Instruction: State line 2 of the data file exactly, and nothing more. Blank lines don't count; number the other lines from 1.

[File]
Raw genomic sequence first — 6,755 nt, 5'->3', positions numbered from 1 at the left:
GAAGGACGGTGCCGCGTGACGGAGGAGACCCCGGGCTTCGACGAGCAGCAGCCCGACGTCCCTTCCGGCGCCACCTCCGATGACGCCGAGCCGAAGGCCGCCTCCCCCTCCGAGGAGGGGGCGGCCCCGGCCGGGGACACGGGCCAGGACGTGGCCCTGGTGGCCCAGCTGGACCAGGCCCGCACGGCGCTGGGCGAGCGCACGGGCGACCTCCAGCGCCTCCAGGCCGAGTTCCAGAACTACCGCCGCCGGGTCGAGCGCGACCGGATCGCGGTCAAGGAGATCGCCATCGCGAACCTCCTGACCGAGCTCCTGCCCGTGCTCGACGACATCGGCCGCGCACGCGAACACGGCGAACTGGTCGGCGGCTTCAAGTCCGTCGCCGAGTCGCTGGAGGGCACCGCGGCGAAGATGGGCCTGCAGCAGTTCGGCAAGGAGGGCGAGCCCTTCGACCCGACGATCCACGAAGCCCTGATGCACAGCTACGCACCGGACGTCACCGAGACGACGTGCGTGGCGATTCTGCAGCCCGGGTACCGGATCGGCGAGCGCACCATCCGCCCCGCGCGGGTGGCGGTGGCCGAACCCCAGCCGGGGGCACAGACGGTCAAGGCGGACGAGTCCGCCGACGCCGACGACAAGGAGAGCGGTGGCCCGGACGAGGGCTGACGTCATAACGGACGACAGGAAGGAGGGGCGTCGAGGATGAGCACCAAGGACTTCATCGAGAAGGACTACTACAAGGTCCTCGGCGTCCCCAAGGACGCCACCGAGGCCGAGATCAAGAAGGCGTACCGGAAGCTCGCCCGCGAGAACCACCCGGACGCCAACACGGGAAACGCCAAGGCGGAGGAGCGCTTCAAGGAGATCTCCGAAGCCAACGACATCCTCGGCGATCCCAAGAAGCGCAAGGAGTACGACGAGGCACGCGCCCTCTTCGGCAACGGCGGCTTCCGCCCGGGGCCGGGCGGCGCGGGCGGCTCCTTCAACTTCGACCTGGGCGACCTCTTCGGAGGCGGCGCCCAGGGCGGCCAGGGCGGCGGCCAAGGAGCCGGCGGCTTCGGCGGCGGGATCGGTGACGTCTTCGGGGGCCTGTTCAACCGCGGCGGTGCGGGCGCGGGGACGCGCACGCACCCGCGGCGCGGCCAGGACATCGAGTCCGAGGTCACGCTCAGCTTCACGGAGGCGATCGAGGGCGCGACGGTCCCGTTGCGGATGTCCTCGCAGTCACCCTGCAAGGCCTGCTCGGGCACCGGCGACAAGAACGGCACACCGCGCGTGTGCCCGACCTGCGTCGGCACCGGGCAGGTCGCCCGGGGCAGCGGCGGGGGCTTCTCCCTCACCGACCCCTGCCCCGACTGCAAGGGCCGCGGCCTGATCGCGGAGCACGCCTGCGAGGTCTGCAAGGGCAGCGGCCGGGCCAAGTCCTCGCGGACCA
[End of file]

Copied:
GAAGGACGGTGCCGCGTGACGGAGGAGACCCCGGGCTTCGACGAGCAGCAGCCCGACGTCCCTTCCGGCGCCACCTCCGATGACGCCGAGCCGAAGGCCGCCTCCCCCTCCGAGGAGGGGGCGGCCCCGGCCGGGGACACGGGCCAGGACGTGGCCCTGGTGGCCCAGCTGGACCAGGCCCGCACGGCGCTGGGCGAGCGCACGGGCGACCTCCAGCGCCTCCAGGCCGAGTTCCAGAACTACCGCCGCCGGGTCGAGCGCGACCGGATCGCGGTCAAGGAGATCGCCATCGCGAACCTCCTGACCGAGCTCCTGCCCGTGCTCGACGACATCGGCCGCGCACGCGAACACGGCGAACTGGTCGGCGGCTTCAAGTCCGTCGCCGAGTCGCTGGAGGGCACCGCGGCGAAGATGGGCCTGCAGCAGTTCGGCAAGGAGGGCGAGCCCTTCGACCCGACGATCCACGAAGCCCTGATGCACAGCTACGCACCGGACGTCACCGAGACGACGTGCGTGGCGATTCTGCAGCCCGGGTACCGGATCGGCGAGCGCACCATCCGCCCCGCGCGGGTGGCGGTGGCCGAACCCCAGCCGGGGGCACAGACGGTCAAGGCGGACGAGTCCGCCGACGCCGACGACAAGGAGAGCGGTGGCCCGGACGAGGGCTGACGTCATAACGGACGACAGGAAGGAGGGGCGTCGAGGATGAGCACCAAGGACTTCATCGAGAAGGACTACTACAAGGTCCTCGGCGTCCCCAAGGACGCCACCGAGGCCGAGATCAAGAAGGCGTACCGGAAGCTCGCCCGCGAGAACCACCCGGACGCCAACACGGGAAACGCCAAGGCGGAGGAGCGCTTCAAGGAGATCTCCGAAGCCAACGACATCCTCGGCGATCCCAAGAAGCGCAAGGAGTACGACGAGGCACGCGCCCTCTTCGGCAACGGCGGCTTCCGCCCGGGGCCGGGCGGCGCGGGCGGCTCCTTCAACTTCGACCTGGGCGACCTCTTCGGAGGCGGCGCCCAGGGCGGCCAGGGCGGCGGCCAAGGAGCCGGCGGCTTCGGCGGCGGGATCGGTGACGTCTTCGGGGGCCTGTTCAACCGCGGCGGTGCGGGCGCGGGGACGCGCACGCACCCGCGGCGCGGCCAGGACATCGAGTCCGAGGTCACGCTCAGCTTCACGGAGGCGATCGAGGGCGCGACGGTCCCGTTGCGGATGTCCTCGCAGTCACCCTGCAAGGCCTGCTCGGGCACCGGCGACAAGAACGGCACACCGCGCGTGTGCCCGACCTGCGTCGGCACCGGGCAGGTCGCCCGGGGCAGCGGCGGGGGCTTCTCCCTCACCGACCCCTGCCCCGACTGCAAGGGCCGCGGCCTGATCGCGGAGCACGCCTGCGAGGTCTGCAAGGGCAGCGGCCGGGCCAAGTCCTCGCGGACCA